Does ‘The Wolf of Wall Street’ Condone Or Condemn Unaccountable Wall Street?

"You've got my money taped to your boobs. Technically, you do work for me."
"You've got my money taped to your boobs. Technically, you do work for me."

It’s been a week since Martin Scorsese’s new film, The Wolf of Wall Street, hit theatres on December 25th. It’s another crime epic, complete with the voice-overed rise and fall of a brilliant con-man (see Goodfellas, The Departed) brought down by his own addictions, fickle lady-love and less-than-dependable associates (Casino). Many see Wolf, though, Scorsese’s longest movie by seconds, as bringing the con up to a new level.

Most Scorsese crime pictures concern mobs, gangs, street crimes. The Wolf of Wall Street, however, is corporate, removed. In a big surprise, not one person gets popped. With the white collar grift, more about moving numbers around then stealing drugs, comes more intense, abstract moral questions.

Think about it as exponent equation: all Scorsese’s movies deal with dirty deeds, misogyny, racism, human imperfection. But as the criminality, recklessness, and reaches of the protagonist’s greed swell, so does the film’s own presented sinfulness.

Neil Gaiman describes the corporate America of the 80’s as “a time of monetary wealth and moral bankruptcy.” This is what The Wolf of Wall Street presents. The film explodes with misogyny, anti-heroics, sickness. Strung out on the world’s most addictive drug, it’s a bad trip, and seems to want to trigger disgust with its sheer force of evil and inequality. This film certainly wouldn’t pass the Bechdel Test, but then, very few Hollywood films do. The cast is almost exclusively white, and while at least 30 women appear in the film, only one manages to keep her clothes on.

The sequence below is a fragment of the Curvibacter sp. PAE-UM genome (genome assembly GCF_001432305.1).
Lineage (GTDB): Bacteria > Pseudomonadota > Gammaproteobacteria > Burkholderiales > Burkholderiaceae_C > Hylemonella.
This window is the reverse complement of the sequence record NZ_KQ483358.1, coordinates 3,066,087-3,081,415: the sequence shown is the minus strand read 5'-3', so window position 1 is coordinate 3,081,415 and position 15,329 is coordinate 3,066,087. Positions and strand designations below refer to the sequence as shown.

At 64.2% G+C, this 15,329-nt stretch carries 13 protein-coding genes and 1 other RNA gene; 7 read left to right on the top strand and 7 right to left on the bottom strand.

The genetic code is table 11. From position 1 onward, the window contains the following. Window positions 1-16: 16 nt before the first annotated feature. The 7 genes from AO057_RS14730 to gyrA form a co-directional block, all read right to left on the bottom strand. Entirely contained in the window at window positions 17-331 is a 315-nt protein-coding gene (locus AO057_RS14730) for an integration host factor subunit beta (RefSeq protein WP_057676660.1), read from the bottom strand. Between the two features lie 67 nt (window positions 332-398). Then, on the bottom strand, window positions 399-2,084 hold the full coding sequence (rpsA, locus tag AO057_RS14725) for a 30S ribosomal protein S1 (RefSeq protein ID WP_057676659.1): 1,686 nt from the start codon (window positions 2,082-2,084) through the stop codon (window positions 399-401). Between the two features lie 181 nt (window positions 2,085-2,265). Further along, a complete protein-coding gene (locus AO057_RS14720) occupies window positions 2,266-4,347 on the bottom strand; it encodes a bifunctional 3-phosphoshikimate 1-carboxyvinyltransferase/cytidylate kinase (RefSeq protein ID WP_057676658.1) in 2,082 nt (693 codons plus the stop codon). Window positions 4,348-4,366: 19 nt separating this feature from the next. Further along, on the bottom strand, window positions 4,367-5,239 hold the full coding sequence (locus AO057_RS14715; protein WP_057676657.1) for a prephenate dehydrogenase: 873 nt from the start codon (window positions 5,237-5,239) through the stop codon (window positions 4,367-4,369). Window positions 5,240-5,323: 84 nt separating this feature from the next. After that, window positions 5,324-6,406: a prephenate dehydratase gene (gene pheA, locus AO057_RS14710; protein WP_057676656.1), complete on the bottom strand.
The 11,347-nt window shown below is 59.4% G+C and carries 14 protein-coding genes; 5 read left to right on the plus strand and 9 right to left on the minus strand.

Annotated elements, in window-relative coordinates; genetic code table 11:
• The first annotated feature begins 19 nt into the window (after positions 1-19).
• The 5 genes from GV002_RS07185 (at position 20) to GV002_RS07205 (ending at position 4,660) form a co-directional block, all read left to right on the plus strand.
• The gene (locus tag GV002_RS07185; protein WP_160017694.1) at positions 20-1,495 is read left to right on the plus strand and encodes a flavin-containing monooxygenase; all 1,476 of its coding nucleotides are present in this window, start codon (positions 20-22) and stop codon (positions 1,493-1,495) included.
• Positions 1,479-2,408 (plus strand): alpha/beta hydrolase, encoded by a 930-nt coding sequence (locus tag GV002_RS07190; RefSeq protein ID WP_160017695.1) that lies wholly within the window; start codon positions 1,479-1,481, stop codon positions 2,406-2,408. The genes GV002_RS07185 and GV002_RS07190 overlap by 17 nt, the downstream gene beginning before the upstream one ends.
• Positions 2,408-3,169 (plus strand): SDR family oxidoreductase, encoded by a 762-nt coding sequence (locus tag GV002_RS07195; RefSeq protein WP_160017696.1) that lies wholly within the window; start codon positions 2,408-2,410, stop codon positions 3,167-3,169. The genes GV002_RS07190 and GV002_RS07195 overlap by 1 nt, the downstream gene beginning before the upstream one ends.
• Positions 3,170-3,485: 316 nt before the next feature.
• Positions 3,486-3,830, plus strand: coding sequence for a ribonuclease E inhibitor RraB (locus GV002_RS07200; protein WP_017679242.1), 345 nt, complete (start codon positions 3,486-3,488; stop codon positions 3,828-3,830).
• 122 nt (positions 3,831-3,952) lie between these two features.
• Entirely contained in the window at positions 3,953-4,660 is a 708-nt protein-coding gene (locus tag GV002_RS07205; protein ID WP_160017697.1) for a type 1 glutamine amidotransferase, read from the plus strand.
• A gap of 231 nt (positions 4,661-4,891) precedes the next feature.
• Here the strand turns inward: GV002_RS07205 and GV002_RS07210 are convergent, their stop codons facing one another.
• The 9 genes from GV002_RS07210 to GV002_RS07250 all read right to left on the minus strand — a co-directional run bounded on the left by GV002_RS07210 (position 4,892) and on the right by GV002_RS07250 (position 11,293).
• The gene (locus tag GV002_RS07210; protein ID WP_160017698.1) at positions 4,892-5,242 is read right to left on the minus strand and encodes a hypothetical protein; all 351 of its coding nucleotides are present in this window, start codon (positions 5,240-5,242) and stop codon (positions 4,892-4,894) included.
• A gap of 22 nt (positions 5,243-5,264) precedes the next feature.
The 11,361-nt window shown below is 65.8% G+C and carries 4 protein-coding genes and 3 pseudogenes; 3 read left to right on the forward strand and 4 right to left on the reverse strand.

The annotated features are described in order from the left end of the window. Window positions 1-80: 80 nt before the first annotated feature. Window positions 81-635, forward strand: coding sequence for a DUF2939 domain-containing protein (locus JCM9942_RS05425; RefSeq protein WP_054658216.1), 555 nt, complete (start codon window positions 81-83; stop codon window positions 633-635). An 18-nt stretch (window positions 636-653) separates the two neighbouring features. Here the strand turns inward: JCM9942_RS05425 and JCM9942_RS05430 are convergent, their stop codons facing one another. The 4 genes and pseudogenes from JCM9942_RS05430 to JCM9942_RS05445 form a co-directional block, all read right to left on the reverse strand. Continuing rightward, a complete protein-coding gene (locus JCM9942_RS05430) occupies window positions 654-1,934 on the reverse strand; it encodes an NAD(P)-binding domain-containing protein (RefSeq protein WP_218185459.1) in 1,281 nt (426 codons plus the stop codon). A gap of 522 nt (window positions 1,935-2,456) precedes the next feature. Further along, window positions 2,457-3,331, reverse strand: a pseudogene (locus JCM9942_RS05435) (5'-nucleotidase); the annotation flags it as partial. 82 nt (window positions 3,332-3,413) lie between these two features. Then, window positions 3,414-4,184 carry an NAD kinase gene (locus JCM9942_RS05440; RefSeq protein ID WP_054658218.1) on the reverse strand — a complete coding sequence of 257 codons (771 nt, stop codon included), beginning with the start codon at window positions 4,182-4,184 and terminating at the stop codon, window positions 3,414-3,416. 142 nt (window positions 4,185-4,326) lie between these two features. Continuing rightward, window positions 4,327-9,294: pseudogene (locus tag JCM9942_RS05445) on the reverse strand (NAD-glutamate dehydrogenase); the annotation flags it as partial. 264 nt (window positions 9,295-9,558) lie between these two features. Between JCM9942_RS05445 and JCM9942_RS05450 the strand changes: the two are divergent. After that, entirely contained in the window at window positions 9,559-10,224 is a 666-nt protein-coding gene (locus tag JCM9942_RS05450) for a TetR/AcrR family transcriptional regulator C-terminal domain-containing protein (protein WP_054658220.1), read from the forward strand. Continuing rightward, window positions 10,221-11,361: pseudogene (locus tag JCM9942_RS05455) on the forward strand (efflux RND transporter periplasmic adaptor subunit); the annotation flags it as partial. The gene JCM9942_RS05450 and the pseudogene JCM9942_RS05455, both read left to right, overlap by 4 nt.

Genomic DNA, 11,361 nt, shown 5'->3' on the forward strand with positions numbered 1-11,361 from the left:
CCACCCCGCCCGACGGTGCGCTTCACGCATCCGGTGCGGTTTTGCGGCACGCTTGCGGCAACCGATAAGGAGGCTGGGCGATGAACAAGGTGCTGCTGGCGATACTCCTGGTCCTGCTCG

This being said, the film is also exquisitely composed, beautifully written, has compelling characters (albeit all male) and practices degrees of visual experimentation and style-sans-plot hardly ever seen in mainstream theatres. So is The Wolf of Wall Street a ‘bad’ film? Or, at least, a reprehensible one?

Leonardo DiCaprio, the film’s star, suggests the experimentalism of the film itself outweighs its moral choices. “People —no matter what their attitude is after seeing the film— should understand this is a film that’s outside the box and is very difficult to get done in this day and age; it almost never happens.” He says to Hitfix.

“I hope people understand we’re not condoning this behavior, that we’re indicting it” he continues in an interview with Variety.

Condone or condemn, we can’t judge a piece of art by the opinions it presents, or even appears to celebrate. That’s the difference between art and propaganda.

The Wolf of Wall Street is a film about a con, about selling worthless companies at big bucks, making bankruptcy look appealing to the customer. An audience member who buys into the misogyny, the absolute moral unaccountability the film presents, is just getting caught up in Jordan Belfort’s con. They’ve bought into something worthless and missed the point of the film.

“A confidence man takes your trust, takes your confidence and betrays you. And this is on all levels, whether it’s low-level street crime, a white-collar crime and even a crime in religious organizations.” says Scorsese to The Hollywood Reporter. “This is something that’s not going to go away if you don’t talk about it. Your children are not going to stay clear of it. And God forbid that your kids do! Look, it’s out there.”

Accepting the state-of-play the film sets up, or automatically believing the film condones-in-portraying in the first place is eschewing your own accoutability as an audience member. That’s what called being a sucker, allowing yourself to be conned. Like the quiet, careful Agent Patrick Denham of the film, a good spectator plays along but stays removed. Gathers evidence, makes conclusions, and does not accept bribes, even if they’re easy.

Terence Winter, the film’s screenwriter, comments: “we all wanted to tell the truest version of this story possible, not the sanitized one…. History repeats itself. We’re not learning from our mistakes.”

You’ve been conned before. Don’t let it happen twice, or, as they say, the shame’s on you.

Zach Buck

Zach Buck

Zach Buck is a writer and editor currently living in South Korea. He serves as the official editor of Spatial Studies magazine HEADREST. In 2016 he released experimental digital archive game house.xct_ with Other Families, and it can be read about on otherfamilies.ca.

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